Statement on the Seattle Planning Commission’s Zoning Report

The Seattle Planning Commission’s (SPC) recent report about the impact that single-family zoning is having on exacerbating race and class disparities in Seattle is a sight for sore eyes. Finally, we see the city’s own independently-reviewed research and data back up what urbanists and housing activists have been saying for years: namely, that until Seattle tackles the roots of racism in our restrictive land-use policies, Seattle’s pretensions towards progressivity will remain just that.

“The growing economic exclusivity of detached housing in single-family zones contributes to disparity along racial lines by continuing the legacy of excluding all but those who have the economic resources to buy homes.” — From the SPC Advisory Report “Neighborhoods For All.”

I first learned about single-family zoning and its roots in racial retrenchment while I was an undergraduate filmmaker at the University of Washington. As a student-employee unionized with UAW 4121 in the mid-2000s, I worked with the Seattle Civil Rights and Labor History Project to produce a series of documentaries about racially restrictive covenants and zoning codes in Seattle. Those films are still being used by local instructors to teach Seattle-area youths about our ugly collective past.

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Map showing real estate segregation in Seattle, circa 1936. Linked courtesy of Curbed (

In the early 20th, century in neighborhoods like Magnolia, Wallingford, Green Lake, White Center, and Ravenna, discriminatory capitalists prevented property from being sold to people of color. The structural racism and economic exclusion were bolstered by zoning laws that made apartments illegal, for fear that working-class renters would bring crime and decreased property values. As time as progressed, single-family zoning has exacerbated the climate crisis: since the overabundance of single-family zoning means that apartments are currently illegal in 66% of Seattle’s city limits, the available housing stock has bottlenecked, pushing people who work in Seattle (often as not, Millennials in the service economy) to live in suburbs that require them to spend more time in their automobiles.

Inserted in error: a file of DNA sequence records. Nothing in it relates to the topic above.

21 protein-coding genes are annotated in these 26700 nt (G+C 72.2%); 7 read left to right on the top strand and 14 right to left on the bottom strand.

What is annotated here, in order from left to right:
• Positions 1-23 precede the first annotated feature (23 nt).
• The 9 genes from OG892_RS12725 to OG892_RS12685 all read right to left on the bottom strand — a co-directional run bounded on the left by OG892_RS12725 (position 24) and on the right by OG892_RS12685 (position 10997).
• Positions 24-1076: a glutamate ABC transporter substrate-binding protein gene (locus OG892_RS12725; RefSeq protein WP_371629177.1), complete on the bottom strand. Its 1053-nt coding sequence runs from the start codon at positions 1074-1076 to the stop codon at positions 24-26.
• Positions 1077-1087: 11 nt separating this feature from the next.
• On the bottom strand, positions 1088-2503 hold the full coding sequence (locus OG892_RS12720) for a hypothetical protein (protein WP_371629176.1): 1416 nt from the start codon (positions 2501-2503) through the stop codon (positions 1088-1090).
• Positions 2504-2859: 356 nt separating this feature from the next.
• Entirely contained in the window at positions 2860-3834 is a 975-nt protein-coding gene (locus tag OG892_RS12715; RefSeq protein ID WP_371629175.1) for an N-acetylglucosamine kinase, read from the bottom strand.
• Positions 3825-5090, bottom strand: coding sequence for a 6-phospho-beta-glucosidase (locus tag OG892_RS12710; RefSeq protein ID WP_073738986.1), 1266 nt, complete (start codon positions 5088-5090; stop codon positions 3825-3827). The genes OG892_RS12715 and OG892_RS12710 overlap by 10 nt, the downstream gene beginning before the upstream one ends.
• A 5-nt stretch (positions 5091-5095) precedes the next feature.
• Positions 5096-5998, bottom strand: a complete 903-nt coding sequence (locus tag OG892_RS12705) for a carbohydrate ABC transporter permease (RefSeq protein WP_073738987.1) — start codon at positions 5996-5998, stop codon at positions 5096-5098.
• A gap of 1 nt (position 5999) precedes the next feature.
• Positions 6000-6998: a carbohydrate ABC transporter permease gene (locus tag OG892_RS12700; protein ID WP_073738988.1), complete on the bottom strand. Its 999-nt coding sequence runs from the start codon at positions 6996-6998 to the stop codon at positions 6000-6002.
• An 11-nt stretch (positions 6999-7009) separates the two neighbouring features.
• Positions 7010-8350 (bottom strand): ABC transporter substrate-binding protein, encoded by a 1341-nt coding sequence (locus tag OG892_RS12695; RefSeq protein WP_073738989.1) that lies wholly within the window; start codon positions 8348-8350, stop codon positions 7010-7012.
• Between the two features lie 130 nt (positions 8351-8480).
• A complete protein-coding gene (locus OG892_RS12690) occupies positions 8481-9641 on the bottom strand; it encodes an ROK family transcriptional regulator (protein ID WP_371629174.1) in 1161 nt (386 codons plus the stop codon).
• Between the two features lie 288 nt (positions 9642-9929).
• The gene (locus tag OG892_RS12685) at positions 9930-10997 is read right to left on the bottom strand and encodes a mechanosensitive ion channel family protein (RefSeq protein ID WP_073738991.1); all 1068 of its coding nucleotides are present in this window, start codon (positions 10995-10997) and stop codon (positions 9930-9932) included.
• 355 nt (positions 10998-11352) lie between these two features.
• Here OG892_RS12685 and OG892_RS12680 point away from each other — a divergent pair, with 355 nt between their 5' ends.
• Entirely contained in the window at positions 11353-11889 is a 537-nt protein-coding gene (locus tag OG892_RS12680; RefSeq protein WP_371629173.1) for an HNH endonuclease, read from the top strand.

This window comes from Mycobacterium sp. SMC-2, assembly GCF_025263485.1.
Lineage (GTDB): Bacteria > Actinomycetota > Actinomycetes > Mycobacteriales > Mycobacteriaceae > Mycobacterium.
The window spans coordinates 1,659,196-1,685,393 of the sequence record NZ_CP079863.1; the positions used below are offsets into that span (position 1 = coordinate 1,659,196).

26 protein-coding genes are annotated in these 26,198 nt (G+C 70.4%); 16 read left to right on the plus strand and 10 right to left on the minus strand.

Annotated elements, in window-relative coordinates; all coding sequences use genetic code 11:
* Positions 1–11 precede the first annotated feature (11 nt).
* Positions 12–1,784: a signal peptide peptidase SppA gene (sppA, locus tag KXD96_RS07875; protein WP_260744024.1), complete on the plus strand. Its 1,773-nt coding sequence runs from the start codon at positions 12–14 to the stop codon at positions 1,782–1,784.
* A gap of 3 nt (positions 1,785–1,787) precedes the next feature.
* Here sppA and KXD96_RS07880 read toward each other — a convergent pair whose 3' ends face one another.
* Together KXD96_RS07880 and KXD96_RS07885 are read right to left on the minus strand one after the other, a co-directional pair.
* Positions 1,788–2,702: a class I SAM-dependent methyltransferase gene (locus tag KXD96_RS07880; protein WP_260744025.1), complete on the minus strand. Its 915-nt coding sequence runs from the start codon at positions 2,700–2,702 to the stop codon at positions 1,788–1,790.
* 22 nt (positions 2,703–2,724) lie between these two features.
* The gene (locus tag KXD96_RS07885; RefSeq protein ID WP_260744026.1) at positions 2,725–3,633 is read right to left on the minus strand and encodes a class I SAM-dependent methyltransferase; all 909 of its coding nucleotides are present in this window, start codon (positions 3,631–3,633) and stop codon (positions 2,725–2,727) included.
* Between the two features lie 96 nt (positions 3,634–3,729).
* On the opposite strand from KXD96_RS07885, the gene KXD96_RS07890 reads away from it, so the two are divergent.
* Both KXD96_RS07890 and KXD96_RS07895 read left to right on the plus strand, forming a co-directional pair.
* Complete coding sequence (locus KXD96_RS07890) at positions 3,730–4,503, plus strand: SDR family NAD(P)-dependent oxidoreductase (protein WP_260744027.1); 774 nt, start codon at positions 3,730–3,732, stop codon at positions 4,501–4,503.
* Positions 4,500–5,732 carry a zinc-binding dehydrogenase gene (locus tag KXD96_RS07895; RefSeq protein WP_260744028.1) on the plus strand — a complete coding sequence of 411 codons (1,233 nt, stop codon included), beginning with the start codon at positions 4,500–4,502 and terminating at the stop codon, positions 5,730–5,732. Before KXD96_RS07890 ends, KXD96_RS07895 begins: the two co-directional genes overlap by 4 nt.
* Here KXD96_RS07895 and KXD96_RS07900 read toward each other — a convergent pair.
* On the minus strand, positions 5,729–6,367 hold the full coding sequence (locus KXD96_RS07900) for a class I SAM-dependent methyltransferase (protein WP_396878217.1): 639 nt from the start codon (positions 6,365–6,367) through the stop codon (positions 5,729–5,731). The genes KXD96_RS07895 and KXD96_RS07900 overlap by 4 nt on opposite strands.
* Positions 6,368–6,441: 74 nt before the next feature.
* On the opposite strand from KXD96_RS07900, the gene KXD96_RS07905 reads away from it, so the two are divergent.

In the last few years, we’ve grown accustomed to seeing toxic smog and forest fire smoke blanket our city for weeks on end, with people locked out of affordable housing arrangements due to a legacy of discrimination. But things don’t have to be this way. If ever there was an issue that could unite young people, racial justice activists, environmentalists, and working people, reconfiguring our regressive zoning regime is it.

While commenting on the heated debates about housing taking place on the current City Council, Alex Pedersen — a candidate in this race who defends single-family zoning — recently remarked to KUOW that he promises to “take the temperature down.” I appreciate the attempt to maintain decorum in our civic discourse; but given the fact that single-family zoning is a contributor to increased carbon emissions and the rising planetary temperatures that come with them, we’ll need bold housing solutions if Seattle is going to be a national leader in lowering the global thermostat.

That’s why, in the coming weeks, my campaign team and I will be rolling out the first planks of our official housing platform. These are the policies I will push as a candidate, and introduce as a city councilman. They are informed by over a decade of researching and writing about land-use decisions in Seattle, and many years spent as an organizer, activist and advocacy journalist.

At the start of my bid to represent District 4 on the Seattle City Council, I promised to lead a campaign that fights for the rights of the most vulnerable to this city. Housing is indeed a human right; but a “right” with no policy is like a tree without roots.

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